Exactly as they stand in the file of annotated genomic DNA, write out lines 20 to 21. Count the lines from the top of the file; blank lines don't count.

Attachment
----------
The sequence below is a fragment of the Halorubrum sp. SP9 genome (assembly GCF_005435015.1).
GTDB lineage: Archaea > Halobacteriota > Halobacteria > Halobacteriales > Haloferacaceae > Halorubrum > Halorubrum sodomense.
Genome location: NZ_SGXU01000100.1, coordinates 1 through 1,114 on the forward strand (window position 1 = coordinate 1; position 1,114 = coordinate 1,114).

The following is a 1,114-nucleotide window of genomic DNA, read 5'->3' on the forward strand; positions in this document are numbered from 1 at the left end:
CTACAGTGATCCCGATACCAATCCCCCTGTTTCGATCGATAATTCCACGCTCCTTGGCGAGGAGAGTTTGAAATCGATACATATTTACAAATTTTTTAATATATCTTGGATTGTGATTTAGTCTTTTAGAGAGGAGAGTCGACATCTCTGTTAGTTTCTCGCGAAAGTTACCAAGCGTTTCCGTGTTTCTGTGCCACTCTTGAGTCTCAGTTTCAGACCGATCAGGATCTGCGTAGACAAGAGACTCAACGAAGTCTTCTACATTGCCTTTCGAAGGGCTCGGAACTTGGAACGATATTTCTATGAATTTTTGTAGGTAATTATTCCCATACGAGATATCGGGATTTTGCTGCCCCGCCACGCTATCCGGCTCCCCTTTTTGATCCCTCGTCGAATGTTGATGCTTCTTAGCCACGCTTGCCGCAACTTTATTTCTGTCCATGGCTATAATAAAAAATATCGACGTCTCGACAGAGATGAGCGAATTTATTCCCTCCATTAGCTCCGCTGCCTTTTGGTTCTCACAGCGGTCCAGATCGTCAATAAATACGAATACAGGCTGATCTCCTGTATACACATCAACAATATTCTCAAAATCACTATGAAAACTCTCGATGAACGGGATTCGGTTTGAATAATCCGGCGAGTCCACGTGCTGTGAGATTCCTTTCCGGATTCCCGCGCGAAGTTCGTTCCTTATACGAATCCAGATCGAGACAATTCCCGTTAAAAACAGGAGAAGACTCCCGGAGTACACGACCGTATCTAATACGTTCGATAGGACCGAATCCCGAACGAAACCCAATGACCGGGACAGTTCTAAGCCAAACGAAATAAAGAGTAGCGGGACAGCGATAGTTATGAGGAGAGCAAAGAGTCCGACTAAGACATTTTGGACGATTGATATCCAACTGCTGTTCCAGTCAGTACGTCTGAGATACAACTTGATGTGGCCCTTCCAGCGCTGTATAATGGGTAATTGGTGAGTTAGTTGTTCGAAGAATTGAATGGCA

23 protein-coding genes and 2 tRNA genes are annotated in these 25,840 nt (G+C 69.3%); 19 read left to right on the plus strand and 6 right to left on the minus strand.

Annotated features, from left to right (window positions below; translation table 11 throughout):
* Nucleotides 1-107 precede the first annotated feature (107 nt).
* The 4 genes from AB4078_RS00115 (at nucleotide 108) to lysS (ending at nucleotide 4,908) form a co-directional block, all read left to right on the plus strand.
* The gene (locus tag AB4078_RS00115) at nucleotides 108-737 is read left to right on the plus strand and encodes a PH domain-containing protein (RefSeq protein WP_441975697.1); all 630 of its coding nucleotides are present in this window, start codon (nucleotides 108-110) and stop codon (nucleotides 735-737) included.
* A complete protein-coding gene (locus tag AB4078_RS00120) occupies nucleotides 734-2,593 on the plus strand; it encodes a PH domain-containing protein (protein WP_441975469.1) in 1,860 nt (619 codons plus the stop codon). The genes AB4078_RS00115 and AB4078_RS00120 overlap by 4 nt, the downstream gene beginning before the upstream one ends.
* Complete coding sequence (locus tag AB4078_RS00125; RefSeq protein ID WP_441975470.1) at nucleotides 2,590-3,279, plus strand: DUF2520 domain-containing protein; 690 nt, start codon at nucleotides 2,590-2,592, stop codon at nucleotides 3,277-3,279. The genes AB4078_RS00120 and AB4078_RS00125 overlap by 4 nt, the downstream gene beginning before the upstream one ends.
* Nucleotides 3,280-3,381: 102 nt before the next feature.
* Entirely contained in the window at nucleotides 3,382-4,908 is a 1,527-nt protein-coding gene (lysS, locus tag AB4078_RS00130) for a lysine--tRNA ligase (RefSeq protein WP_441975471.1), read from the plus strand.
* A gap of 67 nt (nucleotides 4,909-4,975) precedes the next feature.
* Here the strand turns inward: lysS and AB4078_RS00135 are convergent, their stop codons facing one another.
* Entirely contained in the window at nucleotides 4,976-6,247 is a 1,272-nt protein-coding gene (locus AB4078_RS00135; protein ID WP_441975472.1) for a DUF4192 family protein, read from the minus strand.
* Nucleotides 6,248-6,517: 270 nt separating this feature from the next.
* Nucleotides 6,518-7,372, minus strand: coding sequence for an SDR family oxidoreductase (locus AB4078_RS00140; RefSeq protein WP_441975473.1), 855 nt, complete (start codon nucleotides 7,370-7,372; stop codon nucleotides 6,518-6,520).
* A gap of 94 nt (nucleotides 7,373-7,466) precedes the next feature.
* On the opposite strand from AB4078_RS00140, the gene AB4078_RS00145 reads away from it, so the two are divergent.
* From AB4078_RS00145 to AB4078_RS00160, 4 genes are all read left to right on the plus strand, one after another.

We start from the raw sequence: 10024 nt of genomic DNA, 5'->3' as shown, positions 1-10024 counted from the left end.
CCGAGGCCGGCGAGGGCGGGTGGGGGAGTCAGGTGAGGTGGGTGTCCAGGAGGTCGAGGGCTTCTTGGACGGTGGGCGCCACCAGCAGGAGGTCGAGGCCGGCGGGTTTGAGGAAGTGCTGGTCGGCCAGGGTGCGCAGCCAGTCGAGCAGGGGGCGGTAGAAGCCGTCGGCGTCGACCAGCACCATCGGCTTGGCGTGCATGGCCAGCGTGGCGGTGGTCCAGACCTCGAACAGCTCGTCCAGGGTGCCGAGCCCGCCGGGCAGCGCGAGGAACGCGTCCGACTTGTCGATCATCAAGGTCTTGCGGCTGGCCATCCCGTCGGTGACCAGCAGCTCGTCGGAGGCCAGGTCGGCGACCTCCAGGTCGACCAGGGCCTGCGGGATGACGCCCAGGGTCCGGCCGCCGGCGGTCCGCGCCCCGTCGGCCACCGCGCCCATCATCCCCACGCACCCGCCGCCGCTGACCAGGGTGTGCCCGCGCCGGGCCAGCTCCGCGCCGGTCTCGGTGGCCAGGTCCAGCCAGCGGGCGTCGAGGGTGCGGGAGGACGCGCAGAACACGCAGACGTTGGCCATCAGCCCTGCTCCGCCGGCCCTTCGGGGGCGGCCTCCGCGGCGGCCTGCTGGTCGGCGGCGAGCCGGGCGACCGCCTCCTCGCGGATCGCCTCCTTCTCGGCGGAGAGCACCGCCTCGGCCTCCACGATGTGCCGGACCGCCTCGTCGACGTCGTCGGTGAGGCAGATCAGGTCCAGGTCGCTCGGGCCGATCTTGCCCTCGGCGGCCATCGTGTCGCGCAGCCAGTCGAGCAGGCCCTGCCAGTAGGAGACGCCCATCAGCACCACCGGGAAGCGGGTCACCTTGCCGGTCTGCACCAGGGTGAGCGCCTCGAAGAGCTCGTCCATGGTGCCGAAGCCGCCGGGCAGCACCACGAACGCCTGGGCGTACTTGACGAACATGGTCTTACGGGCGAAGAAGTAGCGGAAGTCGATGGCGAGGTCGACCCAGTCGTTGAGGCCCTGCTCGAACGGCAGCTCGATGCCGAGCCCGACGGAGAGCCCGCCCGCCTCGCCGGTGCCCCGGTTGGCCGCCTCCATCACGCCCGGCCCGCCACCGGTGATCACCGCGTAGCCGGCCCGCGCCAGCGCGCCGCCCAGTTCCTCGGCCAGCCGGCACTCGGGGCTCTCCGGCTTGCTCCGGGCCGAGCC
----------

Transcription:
* A gap of 94 nt (nucleotides 7,373-7,466) precedes the next feature.
* On the opposite strand from AB4078_RS00140, the gene AB4078_RS00145 reads away from it, so the two are divergent.